The former Ku Klux Klan grand wizard has faced a belated backlash from social media companies. In 1999, the former Ku Klux Klan grand wizard David Duke predicted that the Internet would help give birth to a “coming white revolution”. The news media did not give him friendly coverage, he wrote on his website, but on the internet, he could reach supporters directly, starting a “chain reaction of racial enlightenment”. For the next 20 years, Duke, one of the most notorious hate group leaders in the US, was given free rein to spread his white supremacist message on one internet platform after another. Now, after years of protests and a surge of white supremacist terror attacks around the globe, social media companies are belatedly limiting Duke’s reach. Twitter said on Friday that it had permanently suspended his account, citing “repeated violations of the Twitter Rules on hateful conduct”. YouTube banned his account in June. Facebook banned Duke in 2018, the company said, more than a year after he participated in the violent white supremacist protest in Charlottesville, Virginia. Twitter’s decision to permanently ban Duke came more than a decade after Duke created his account, in 2009, and more than eight years after he started posting regularly, in 2012. He has tweeted tens of thousands of times, often weighing in on national events and sharing white supremacist and antisemitic conspiracies. He had more than 50,000 followers at the time his account was permanently suspended. Duke, who was a neo-Nazi in college, led a Ku Klux Klan group and later founded an organization called the “National Association for the Advancement of White People”.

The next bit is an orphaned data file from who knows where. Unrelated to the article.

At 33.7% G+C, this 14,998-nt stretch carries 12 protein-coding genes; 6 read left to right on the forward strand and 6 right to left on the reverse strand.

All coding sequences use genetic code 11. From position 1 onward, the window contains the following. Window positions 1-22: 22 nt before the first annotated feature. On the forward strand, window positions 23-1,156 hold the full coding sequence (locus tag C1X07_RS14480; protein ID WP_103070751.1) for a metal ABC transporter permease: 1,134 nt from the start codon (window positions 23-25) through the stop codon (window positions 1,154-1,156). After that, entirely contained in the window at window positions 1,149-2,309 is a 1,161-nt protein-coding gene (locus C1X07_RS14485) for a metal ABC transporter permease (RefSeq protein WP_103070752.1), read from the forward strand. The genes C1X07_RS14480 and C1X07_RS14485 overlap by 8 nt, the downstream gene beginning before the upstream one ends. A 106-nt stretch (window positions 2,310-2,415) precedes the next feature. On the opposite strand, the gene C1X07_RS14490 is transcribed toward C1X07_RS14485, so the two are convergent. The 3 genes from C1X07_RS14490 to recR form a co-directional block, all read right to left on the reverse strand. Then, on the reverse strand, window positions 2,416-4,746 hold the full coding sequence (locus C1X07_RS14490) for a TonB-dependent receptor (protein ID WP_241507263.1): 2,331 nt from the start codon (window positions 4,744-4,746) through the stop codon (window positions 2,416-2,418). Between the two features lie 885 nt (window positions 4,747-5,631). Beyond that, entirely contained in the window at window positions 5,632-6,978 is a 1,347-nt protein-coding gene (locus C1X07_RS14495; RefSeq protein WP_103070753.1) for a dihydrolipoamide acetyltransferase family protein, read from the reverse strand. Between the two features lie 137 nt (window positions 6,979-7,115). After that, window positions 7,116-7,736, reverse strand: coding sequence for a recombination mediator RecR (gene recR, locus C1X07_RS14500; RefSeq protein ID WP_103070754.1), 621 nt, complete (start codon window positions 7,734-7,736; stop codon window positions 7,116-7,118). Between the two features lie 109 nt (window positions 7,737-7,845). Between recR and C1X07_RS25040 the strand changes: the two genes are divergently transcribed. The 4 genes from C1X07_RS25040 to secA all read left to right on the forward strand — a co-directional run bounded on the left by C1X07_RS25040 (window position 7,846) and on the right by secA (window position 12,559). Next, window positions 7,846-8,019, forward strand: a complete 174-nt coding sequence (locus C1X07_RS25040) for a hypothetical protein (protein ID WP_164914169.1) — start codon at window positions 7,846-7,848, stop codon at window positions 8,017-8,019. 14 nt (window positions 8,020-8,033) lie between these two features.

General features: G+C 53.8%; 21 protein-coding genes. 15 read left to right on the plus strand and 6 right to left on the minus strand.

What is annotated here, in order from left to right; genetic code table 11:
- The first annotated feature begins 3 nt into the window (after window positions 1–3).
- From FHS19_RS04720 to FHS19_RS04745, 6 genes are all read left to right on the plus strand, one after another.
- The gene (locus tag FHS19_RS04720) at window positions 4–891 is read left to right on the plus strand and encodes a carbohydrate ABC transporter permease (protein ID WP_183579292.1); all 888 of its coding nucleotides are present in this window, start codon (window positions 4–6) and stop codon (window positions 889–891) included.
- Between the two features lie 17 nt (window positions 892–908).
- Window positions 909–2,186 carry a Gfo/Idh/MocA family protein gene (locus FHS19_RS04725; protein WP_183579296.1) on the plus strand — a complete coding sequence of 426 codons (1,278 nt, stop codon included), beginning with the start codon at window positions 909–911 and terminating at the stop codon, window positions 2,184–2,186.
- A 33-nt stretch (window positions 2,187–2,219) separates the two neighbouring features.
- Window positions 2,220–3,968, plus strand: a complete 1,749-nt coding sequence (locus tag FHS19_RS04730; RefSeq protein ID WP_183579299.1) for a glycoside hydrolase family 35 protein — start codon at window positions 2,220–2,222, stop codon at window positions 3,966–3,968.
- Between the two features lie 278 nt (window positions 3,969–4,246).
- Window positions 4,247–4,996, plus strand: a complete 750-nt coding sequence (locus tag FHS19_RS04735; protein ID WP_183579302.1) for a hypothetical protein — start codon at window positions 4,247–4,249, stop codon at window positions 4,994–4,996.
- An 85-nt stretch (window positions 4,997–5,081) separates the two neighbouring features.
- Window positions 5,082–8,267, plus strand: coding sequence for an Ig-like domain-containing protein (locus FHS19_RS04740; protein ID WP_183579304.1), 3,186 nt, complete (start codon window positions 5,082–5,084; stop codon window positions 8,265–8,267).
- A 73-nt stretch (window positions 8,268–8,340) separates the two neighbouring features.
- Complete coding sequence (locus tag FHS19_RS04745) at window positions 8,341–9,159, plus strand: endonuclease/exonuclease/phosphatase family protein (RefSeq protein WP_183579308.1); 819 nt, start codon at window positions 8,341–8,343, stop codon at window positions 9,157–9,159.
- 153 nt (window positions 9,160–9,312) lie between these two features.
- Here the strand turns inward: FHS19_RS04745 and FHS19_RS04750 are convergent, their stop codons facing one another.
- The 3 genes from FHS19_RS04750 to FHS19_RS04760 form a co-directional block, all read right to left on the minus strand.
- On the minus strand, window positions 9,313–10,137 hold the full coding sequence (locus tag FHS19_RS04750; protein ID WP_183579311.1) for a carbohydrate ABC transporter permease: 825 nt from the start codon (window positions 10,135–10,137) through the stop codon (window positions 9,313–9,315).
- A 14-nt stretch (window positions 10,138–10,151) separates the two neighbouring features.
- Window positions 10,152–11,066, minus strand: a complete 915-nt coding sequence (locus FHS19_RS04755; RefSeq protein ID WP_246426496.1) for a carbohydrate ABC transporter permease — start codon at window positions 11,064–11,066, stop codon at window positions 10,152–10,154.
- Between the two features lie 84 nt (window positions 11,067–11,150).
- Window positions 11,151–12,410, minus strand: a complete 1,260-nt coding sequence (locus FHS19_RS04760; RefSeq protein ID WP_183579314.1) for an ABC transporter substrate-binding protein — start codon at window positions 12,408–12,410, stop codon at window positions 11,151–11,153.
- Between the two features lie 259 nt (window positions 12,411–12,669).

via guardian: Twitter bans white supremacist David Duke after 11 years

siehe auch: Nazi Sympathizer and Ex-Klan Leader David Duke Banned by Twitter for Hate Speech. White supremacist and former Ku Klux Klan leader David Duke has been permanently banned from the social media platform Twitter after repeatedly violating its rules against hate speech. The shutdown of hardcore Nazi sympathizer Duke’s Twitter feed follows a similar ban on his outpourings on YouTube in June. (…) Jonathan Greenblatt — the ADL’s chief executive — welcomed Twitter’s ban on Duke, taking to the same platform to state that “social platforms should be a place where all users can be free of the hate & harassment that Duke and his ilk regularly promote.”